"You owe it to everyone you love (including yourself) to find pockets of tranquility in your busy world."
What is it about a garden that brings such joy, such peace, such tranquility to a person? Is it just the fact that something is alive, vibrant and healthy or is it something altogether different than that? I have been in all sorts of gardens to know that it isn't always the fact that the garden is teeming with color that makes it magical, at least for me. In fact, Autumn is typically my favorite time of the year yet things are going dormant and turning colors; basically dying. But just being in a garden space or out in nature brings such a peaceful feeling to me that it is hard to beat.
Just today while doing the daily watering of my garden I was thinking to myself (as I do on a daily basis in my garden) just exactly what my garden represents to me. There amongst all the plants that I have purchased at different garden centers were the plants that I brought with me two years ago from my first house. Those plants had special meaning to me and it was imperative to me when we moved that they make the move also. For me, there wasn't even a question as to "if" I was going to transplant them or not. They were like my children and there was no way that I was going to leave them behind.
The lilac bush that my grandmother gave to me which always bloomed on my birthday in April came. The Virgina Creeper, samples of almost every iris that I had, the maple trees that were starting to really take hold yet graced me with the ability to dig them up and bring them over here also came along. And they are still thriving. When our favorite poodle Misty died unexpectedly on Easter Sunday before we moved, we planted a Weeping Cherry tree to help us remember how much we missed her and all the tears we weeped after she passed. This year I planted a Weeping Cherry tree on our new property and even though it is not the original tree, it reminds me to remember Misty. It is a place-holder.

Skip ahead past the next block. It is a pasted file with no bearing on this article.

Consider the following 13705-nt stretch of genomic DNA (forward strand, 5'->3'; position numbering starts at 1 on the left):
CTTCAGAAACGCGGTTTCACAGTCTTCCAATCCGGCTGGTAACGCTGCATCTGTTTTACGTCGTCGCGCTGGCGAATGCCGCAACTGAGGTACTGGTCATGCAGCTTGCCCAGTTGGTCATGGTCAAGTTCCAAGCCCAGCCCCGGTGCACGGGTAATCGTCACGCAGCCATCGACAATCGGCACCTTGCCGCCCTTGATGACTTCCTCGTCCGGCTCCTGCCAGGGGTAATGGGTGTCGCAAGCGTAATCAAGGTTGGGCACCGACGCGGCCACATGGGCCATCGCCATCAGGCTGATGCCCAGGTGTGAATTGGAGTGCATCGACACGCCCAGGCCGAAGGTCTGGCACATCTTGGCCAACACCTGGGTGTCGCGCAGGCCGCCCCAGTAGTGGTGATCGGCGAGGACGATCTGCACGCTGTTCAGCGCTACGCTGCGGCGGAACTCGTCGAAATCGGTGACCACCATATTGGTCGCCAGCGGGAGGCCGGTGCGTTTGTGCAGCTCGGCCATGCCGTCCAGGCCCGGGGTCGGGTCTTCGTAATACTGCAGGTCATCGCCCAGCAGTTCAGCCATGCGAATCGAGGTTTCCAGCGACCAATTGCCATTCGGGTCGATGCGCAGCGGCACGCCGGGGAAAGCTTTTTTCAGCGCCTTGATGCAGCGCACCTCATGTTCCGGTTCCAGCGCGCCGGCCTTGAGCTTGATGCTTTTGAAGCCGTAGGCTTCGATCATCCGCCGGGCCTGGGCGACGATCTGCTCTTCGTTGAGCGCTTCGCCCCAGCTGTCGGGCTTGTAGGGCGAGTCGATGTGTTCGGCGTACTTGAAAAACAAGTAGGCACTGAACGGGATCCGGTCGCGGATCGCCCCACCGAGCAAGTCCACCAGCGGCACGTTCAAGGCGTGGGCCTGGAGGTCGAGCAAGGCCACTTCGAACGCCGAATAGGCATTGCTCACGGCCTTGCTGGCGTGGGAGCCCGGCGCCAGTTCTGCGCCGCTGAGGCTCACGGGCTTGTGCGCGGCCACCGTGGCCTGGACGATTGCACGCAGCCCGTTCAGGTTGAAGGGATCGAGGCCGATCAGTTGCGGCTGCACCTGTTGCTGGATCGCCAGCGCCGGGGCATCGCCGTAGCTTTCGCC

Today, as I watered the plants in the early morning, I glanced at the trees that my friend Bob gave to me years ago. I said hello to the Virginia Creeper passed down to me from my grandmother. She used to have it as a living wall between her house and her neighbor's. Now I do the same. It is gently creeping up a fence on the perimeter of our yard and one day in the near future it, too, will form a living wall blocking out views of the neighbor's yard. And I remembered how beautiful it looks when Autumn arrives and the reds and oranges that the leaves turn before dropping their leaves and going dormant for yet another Winter.
As I made the rounds of my garden today, bending every once in awhile to pluck a weed out of the garden or to dead-head a plant here and there, a smell drifted past me. It was a very familiar fragrance. I turned and there it was: the rose that I brought home with me from my grandmother's home when she passed away. I have babied that rose for years and years and still it's fragrance and appearance remind me of her. Planted alongside the rose is a walnut tree that will have to be transplanted this Winter. It, too, came from my grandmother and is the baby of the original walnut tree that must be 30 feet tall by now at my old home. One day, there will be a giant walnut tree on this property and it, too, will remind me of its origins.
Plants are what connect us I have decided. They connect us to each other, they remind us of the person that first introduced us to the plant, they bring us closer to those we love when we can smell and see them growing. Some of my succulents have been passed down to me from my Aunt. Some plants I have received from my cousin because the deer eat them in his unfenced yard. Always, they weave a direct connection in my mind back to the source of where they came and for me, that always leads me to a place of tranquility, to a place of love, to a place of remembering.
The connections run deep for me in my garden. And it is my hope that when I am gone that the plants that I have passed along to my friends and family, will help them remember me. When they water, they can quietly say "hello Teri...I'm glad that you are here with me in thought". Thanks for the memories, garden!
"The best remedy for those who are afraid, lonely or unhappy is to go outside, somewhere where they can be quiet, alone with the heavens, nature and God. Because only then does one feel that all is as it should be and that God wishes to see people happy, amidst the simple beauty of nature." Anne Frank